Since when have we become so ‘accessorized’?
Recently, I visited a Best Buy and expected to find wall after wall of big screen TVs, computers, electronics, stereos. I am not much of a gadget guy, so I don’t frequent these places very much. Well, I wasn’t disappointed. My preconceived notions were fulfilled.
The store’s perimeter is an electronic festival with flashes of light, color, images and sound. A bank of TVs allure with stunningly picturesque pictures of bears swatting salmon in angry rapids, two children frolicking in a meadow of wildflowers, a fearsome linebacker delivering a knockout blow to the opposing team’s quarterback. I couldn’t help but look at every one, despite the fact that they were all streaming the same picture.
The store’s interior, however, pulses to a different beat. Let’s call it stuff (accessories): game cartridges, DVDs, CDs, gift cards, wires, cables, camera cases, Ipod skins. I am fairly tech-savvy, yet I almost felt compelled to ask for a translation guide. This accessory goes with what product? And why would I need this?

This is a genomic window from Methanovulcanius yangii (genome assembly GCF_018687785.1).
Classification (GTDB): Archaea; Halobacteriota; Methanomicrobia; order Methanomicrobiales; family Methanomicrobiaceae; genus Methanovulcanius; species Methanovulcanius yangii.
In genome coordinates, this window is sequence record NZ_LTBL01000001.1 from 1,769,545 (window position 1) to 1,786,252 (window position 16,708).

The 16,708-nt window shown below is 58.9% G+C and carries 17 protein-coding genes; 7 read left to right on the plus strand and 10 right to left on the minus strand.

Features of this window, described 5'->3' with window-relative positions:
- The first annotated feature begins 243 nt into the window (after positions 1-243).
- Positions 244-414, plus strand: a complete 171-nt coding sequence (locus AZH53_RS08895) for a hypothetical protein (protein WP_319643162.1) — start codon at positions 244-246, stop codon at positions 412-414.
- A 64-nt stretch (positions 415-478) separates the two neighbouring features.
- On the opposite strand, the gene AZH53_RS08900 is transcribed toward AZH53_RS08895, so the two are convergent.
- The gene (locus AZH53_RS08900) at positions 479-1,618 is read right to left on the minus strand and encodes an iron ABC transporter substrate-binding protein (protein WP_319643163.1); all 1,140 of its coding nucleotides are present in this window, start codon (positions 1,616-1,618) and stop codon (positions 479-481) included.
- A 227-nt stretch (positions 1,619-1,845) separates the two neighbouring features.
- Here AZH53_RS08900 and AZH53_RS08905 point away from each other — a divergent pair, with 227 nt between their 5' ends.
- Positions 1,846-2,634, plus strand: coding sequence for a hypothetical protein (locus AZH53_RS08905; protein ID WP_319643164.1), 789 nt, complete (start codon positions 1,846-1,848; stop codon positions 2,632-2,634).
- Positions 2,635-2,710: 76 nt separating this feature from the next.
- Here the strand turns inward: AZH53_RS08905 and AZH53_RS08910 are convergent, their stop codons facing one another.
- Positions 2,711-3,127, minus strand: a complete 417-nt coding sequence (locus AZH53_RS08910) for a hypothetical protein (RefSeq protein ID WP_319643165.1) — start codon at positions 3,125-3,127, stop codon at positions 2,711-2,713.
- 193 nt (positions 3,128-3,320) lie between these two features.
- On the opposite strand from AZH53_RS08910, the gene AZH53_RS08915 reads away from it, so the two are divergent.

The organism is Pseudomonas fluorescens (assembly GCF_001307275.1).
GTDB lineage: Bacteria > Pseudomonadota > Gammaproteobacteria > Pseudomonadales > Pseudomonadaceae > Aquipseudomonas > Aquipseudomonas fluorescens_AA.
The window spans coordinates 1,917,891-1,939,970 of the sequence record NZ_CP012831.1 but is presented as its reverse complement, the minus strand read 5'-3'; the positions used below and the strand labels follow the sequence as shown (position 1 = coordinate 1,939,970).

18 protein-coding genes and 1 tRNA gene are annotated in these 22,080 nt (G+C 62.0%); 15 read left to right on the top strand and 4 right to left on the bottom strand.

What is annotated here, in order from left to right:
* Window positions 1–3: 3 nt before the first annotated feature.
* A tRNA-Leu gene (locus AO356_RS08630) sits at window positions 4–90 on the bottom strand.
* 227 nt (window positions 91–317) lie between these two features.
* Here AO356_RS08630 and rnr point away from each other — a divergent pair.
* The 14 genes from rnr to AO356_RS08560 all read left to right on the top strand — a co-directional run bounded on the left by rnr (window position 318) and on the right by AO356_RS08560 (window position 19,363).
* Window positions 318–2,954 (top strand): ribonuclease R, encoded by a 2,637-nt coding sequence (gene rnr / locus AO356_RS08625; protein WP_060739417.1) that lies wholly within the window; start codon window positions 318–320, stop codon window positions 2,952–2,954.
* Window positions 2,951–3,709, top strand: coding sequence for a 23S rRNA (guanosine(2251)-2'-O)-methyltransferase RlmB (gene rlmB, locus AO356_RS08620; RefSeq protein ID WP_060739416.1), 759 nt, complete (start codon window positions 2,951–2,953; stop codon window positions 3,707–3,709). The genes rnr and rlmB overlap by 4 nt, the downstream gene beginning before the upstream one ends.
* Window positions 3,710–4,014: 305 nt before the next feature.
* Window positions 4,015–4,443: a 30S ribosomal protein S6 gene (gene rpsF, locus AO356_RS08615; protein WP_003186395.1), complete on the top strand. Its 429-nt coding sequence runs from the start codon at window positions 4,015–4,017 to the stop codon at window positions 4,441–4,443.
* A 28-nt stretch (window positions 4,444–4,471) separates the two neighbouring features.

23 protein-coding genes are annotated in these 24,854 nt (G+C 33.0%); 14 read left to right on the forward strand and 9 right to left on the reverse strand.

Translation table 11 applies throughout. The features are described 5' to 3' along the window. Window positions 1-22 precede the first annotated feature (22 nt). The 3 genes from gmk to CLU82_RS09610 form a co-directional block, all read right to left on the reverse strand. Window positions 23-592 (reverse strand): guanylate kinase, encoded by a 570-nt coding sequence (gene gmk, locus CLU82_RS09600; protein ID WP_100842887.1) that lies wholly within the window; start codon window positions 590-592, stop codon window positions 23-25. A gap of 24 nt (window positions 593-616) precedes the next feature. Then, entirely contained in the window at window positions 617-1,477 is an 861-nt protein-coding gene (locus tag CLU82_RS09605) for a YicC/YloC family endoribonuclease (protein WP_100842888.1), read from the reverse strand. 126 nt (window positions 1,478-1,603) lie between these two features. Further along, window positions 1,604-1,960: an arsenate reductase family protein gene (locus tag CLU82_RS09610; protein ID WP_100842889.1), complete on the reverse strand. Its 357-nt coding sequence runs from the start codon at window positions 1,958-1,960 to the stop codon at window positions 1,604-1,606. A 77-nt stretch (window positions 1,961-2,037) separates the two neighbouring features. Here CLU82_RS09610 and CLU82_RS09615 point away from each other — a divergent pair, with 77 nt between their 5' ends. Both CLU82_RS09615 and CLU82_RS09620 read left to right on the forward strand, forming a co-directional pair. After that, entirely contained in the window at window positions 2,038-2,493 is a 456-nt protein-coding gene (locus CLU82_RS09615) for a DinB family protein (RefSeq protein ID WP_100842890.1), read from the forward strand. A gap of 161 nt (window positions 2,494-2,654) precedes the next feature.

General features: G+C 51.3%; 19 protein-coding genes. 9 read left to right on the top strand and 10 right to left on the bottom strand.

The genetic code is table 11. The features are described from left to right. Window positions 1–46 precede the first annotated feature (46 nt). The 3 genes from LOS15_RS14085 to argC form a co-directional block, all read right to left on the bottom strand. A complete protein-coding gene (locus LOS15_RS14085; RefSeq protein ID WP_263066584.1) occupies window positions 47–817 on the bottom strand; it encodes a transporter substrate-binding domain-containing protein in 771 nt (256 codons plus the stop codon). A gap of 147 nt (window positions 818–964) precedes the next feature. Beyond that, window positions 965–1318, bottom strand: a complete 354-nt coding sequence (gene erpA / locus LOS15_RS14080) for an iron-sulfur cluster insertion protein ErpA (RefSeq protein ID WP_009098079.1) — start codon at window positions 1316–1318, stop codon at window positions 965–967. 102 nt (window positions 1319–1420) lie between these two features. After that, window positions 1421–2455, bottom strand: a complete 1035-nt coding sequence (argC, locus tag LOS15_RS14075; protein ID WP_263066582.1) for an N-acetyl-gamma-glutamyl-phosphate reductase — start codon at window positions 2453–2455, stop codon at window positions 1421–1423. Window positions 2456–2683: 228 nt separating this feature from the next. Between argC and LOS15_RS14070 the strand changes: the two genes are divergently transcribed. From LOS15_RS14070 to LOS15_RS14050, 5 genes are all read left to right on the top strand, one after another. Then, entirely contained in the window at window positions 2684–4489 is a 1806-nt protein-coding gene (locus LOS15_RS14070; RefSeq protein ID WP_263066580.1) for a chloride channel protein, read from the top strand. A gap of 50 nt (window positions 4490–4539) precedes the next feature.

I used to think of Best Buy as the store of ‘Big Things’: TV, appliances, stereos. It’s where I went with a friend’s truck because I knew my car wouldn’t hold my loot.
Now, it’s the land of small things. Five years ago, you walked out of Best Buy with something on a dolly for $500 pushed by a pimply-faced high-schooler. Now, you pack your cart full of ‘things’ and wonder how all of it cost $300. During my recent visit, the traffic condensed around the peripherals, add-ons, and accessories, not the big-ticket items.
The world’s become bigger. Its products, however, are becoming smaller.
Sure, we still buy the big things, but the ‘little stuff’ seems to be the locomotive in today’s economy train.
Until next time,